Commissioners deadlocked over immigration resolution
The Pitkin County commissioners remain deadlocked about what to do with a controversial resolution on immigration and population growth that they passed last April.
County Commissioner Leslie Lamont was unable to muster support for her motion to reverse the April vote, which calls on the federal government to sharply curb both legal and illegal immigration. Her official motion to rescind “A Resolution of the Board of County Commissioners Supporting Population Stabilization” deadlocked 2-2.
Lamont told her fellow commissioners that she had become convinced that the resolution was faulty. “This resolution does not speak for me as a county commissioner on these issues,” she said.
“I think there has been a significant group of citizens of our valley who have come under additional fear. It’s a legitimate fear – what is Pitkin County going to do to me?”
Lamont feels the board was hasty in its adoption of the resolution, which was written by anti-immigration activists and showed up on the commissioners’ agenda in April. She’s also fearful that immigration opponents are using the resolution to pressure other county governments and regional boards to adopt similar resolutions.
The resolution begins with a recital of facts, including:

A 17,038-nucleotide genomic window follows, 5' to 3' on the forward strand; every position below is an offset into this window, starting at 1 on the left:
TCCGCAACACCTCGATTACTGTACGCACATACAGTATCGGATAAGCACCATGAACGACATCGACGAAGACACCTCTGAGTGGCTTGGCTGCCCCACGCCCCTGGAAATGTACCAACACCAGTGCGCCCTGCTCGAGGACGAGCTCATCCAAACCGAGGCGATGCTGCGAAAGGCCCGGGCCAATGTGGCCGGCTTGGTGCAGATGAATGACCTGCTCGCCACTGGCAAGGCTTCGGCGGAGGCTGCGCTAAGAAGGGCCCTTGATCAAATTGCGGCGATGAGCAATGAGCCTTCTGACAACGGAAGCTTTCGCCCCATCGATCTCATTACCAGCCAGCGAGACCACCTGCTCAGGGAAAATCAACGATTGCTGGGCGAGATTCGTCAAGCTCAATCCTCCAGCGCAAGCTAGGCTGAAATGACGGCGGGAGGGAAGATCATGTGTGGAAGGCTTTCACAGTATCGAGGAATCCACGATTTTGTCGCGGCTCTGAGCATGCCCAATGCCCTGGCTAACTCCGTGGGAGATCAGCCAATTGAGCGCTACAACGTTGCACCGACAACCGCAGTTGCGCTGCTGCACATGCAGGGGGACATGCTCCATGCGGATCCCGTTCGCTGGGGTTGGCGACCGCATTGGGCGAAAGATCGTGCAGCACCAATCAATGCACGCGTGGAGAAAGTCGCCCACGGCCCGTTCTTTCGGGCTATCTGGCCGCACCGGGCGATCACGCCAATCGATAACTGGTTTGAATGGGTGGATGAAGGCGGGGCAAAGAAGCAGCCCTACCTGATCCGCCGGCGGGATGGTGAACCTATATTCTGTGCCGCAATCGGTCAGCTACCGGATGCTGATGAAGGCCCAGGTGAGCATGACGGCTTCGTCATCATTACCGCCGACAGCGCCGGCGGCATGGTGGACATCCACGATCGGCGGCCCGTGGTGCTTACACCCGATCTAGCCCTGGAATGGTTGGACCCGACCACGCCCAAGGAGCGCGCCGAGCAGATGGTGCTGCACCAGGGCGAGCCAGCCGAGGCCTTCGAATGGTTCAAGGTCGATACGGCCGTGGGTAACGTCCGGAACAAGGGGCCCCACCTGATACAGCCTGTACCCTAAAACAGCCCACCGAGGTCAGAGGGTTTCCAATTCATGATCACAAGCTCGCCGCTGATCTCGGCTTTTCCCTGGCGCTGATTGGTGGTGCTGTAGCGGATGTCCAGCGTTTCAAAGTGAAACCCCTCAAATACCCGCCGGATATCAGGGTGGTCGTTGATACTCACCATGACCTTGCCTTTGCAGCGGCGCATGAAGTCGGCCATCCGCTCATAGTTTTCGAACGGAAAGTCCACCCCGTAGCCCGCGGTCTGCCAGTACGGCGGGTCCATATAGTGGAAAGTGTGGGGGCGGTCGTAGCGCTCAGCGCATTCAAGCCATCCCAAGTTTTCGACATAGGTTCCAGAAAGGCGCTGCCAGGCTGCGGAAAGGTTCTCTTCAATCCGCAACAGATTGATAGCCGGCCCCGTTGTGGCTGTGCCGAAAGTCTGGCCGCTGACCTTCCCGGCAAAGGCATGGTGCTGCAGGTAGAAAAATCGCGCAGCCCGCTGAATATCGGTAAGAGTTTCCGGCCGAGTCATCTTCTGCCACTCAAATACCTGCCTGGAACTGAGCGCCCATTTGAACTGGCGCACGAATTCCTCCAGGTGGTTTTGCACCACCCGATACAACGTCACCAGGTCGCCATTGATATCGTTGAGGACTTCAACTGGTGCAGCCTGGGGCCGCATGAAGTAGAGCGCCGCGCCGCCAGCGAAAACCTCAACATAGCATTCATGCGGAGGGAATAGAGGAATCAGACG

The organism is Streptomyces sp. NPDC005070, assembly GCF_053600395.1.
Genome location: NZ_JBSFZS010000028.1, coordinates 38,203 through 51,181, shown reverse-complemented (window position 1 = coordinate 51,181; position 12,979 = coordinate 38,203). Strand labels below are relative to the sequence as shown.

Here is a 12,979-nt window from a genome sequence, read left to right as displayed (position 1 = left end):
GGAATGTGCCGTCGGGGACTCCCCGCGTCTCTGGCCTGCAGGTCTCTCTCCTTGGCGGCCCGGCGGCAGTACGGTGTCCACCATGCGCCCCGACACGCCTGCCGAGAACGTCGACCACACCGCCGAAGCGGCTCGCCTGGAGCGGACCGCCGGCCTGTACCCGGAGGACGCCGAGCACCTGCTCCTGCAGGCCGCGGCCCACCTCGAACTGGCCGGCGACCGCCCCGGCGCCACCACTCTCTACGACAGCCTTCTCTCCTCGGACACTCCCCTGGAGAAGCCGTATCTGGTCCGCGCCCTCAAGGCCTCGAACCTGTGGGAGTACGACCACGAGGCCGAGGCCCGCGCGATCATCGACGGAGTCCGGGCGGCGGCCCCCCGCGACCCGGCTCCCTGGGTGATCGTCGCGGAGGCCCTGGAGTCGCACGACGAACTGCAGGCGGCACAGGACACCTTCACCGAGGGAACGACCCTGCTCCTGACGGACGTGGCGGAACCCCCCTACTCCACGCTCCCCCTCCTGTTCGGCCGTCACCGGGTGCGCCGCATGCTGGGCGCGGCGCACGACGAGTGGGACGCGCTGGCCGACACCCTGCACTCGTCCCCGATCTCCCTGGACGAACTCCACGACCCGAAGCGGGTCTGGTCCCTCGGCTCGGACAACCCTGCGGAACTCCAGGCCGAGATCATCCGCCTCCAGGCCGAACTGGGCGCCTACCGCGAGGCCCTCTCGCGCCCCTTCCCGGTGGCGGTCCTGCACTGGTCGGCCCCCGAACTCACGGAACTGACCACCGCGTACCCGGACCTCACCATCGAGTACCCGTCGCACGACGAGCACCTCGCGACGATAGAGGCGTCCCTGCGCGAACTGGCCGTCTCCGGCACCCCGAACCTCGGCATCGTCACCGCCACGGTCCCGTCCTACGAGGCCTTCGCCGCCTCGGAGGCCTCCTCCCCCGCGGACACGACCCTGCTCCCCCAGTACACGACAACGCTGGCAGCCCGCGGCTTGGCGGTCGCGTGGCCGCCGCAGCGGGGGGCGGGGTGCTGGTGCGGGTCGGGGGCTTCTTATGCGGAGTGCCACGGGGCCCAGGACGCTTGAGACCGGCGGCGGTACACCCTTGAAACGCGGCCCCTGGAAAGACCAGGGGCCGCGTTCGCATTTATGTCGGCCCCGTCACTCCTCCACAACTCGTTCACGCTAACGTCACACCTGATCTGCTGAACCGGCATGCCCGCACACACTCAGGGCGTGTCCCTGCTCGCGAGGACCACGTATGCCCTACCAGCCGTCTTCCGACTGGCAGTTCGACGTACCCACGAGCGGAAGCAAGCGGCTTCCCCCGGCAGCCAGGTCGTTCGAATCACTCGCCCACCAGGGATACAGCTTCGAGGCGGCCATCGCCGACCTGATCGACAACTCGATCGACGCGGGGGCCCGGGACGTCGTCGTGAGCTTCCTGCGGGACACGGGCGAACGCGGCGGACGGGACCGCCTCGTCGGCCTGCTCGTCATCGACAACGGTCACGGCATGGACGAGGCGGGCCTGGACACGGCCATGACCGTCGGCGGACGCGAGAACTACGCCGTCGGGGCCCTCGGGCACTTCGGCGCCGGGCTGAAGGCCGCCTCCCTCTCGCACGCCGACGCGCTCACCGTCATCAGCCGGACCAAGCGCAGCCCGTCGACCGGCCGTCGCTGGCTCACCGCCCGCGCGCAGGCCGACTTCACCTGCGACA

n The U.S. population had reached 275 million last year, growing at a pace of three million a year.
n The U.S. has about 5 percent of the world’s population but consumes about 25 percent of its resources.
n Fifty percent of the nation’s wetlands have been drained for development, 95 percent of old growth forests have been cut, and underground aquifers are being drained faster than they’re being recharged, and for each person added to the U.S. population, about an acre of land is lost to urbanization;
n Immigration is the leading cause of population growth in the United States.
The resolution then urges the U.S. Congress to set immigration levels at 175,000 per year, enforce illegal immigration laws and require equitable wages and other worker benefits in international trade agreements.
County Commissioner Mick Ireland opposed Lamont’s motion, because he supports the resolution and doesn’t see any harm in leaving it in place until the county has had a chance to stage a public forum on immigration, which has been promised, but is yet to be scheduled.
“I think the resolution is fine. The fact that people are afraid because we’ve said something that’s true should not be the guiding light of government,” he said. “I don’t buy into the notion that people have an absolute right to move freely across borders.”
Ireland’s views were shared by Shellie Roy Harper, Lamont’s by Patti Clapper. Dorothea Farris was not present. The commissioners did not say when or if they would discuss the issue again.
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